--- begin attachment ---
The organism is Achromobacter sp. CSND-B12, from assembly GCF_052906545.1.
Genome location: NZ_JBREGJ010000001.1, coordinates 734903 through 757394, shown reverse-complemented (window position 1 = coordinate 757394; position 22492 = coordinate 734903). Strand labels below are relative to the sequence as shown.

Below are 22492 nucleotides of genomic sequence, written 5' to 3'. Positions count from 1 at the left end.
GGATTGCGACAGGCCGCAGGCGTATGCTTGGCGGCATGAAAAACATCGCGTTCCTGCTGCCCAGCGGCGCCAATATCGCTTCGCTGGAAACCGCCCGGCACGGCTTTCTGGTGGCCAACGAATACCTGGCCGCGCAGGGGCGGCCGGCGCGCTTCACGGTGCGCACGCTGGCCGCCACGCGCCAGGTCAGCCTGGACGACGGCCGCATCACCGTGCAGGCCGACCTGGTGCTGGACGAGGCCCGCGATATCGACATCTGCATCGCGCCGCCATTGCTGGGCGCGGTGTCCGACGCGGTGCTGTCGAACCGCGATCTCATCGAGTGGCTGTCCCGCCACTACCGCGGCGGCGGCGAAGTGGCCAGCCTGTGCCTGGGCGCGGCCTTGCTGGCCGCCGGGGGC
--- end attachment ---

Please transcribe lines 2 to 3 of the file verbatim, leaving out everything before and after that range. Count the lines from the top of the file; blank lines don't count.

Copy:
Genome location: NZ_JBREGJ010000001.1, coordinates 734903 through 757394, shown reverse-complemented (window position 1 = coordinate 757394; position 22492 = coordinate 734903). Strand labels below are relative to the sequence as shown.

Below are 22492 nucleotides of genomic sequence, written 5' to 3'. Positions count from 1 at the left end.